Very-Low-Protein Diets Lead to Reduced Food Intake and Weight Loss, Linked to Inhibition of Hypothalamic mTOR Signaling, in Mice

Yingga Wu, Baoguo Li, Li Li, Sharon E. Mitchell, Cara L. Green, Giuseppe D’Agostino, Guanlin Wang, Lu Wang, Min Li, Jianbo Li, Chaoqun Niu, Zengguang Jin, Anyongqi Wang, Yu Zheng, Alex Douglas, John R. Speakman

Cell Metabolism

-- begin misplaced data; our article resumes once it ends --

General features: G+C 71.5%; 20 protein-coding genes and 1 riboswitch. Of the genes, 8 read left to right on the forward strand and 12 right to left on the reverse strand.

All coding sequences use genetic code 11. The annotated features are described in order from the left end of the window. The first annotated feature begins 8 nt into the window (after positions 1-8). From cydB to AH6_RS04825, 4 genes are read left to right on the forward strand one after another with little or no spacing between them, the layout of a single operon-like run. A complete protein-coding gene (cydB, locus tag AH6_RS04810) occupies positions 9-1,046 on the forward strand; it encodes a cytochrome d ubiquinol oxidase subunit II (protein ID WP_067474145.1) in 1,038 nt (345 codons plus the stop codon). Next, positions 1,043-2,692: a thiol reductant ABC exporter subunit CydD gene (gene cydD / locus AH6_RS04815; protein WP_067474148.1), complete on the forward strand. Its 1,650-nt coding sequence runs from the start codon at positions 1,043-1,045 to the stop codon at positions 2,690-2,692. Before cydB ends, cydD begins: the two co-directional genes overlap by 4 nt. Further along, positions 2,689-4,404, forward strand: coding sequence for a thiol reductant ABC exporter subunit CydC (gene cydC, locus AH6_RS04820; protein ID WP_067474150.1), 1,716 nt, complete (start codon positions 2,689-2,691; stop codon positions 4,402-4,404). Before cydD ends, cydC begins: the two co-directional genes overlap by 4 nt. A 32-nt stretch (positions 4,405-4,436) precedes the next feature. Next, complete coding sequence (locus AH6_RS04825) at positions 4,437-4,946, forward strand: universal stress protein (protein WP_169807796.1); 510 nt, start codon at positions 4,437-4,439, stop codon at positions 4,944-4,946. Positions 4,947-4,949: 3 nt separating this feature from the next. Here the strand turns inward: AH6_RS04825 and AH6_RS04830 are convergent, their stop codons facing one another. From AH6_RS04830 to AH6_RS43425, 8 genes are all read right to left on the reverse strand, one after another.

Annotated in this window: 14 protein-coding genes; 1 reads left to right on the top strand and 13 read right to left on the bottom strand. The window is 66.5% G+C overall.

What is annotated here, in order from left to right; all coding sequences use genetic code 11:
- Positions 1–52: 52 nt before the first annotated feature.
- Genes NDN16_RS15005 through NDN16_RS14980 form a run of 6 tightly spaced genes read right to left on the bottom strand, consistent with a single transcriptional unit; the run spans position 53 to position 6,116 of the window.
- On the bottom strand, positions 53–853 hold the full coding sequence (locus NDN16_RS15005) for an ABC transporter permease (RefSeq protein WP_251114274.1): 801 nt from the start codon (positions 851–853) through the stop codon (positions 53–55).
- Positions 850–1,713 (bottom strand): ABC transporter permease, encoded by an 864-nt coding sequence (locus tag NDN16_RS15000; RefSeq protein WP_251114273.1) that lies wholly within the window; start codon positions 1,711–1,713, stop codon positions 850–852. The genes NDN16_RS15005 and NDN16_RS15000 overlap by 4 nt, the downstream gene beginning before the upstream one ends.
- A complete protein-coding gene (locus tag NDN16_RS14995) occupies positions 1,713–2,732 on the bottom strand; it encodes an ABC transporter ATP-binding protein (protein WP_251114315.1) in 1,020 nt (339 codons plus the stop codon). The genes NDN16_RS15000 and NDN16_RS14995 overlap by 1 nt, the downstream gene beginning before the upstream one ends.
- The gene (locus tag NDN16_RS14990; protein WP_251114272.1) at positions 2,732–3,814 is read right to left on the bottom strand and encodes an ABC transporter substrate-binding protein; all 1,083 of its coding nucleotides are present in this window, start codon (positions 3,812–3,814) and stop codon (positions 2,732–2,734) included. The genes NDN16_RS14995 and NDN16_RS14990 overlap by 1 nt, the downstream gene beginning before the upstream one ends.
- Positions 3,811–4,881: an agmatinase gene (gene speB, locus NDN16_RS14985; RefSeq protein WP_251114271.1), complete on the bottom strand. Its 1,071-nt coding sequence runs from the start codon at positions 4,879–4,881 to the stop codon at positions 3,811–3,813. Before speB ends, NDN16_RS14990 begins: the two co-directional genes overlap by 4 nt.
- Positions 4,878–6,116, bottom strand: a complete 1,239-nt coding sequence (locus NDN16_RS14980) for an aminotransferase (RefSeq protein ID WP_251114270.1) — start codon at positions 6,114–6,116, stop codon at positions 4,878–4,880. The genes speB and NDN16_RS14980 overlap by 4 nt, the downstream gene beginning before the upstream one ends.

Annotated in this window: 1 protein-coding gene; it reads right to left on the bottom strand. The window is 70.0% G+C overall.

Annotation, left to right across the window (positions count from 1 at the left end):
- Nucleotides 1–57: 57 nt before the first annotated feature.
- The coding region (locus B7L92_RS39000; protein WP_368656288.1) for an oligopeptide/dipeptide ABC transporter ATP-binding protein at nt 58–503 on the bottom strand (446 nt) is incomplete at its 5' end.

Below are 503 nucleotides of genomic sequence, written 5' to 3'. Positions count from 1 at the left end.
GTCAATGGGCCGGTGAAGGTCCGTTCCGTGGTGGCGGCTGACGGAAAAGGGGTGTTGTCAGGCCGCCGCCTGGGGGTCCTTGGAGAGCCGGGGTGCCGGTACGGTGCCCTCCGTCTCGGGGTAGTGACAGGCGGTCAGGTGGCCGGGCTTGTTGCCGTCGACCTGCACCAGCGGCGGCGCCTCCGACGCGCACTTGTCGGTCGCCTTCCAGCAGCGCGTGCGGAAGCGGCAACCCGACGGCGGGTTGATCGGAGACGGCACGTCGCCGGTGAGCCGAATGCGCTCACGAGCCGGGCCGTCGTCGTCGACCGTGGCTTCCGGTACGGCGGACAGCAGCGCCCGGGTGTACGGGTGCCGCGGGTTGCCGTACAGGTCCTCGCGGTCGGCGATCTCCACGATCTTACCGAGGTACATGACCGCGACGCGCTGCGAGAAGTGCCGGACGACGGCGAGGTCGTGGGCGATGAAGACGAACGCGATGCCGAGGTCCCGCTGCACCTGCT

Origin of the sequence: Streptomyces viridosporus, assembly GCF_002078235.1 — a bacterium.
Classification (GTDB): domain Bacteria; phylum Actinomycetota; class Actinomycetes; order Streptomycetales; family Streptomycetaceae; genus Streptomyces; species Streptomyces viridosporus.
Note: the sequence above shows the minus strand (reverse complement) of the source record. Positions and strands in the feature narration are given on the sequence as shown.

The protein leverage hypothesis predicts that low dietary protein should increase energy intake and cause adiposity. We designed 10 diets varying from 1% to 20% protein combined with either 60% or 20% fat, contrasting the expectation that very low protein did not cause increased food intake. Although these mice had activated hunger signaling, they ate less food, resulting in decreased body weight and improved glucose tolerance but not increased frailty, even under 60% fat. Moreover, they did not show hyperphagia when returned to a 20% protein diet, which could be mimicked by treatment with rapamycin. Intracerebroventricular injection of AAV-S6K1 significantly blunted the decrease in both food intake and body weight in mice fed 1% protein, an effect not observed with inhibition of eIF2a, TRPML1, and Fgf21 signaling. Hence, the 1% protein diet induced decreased food intake and body weight via a mechanism partially dependent on hypothalamic mTOR signaling.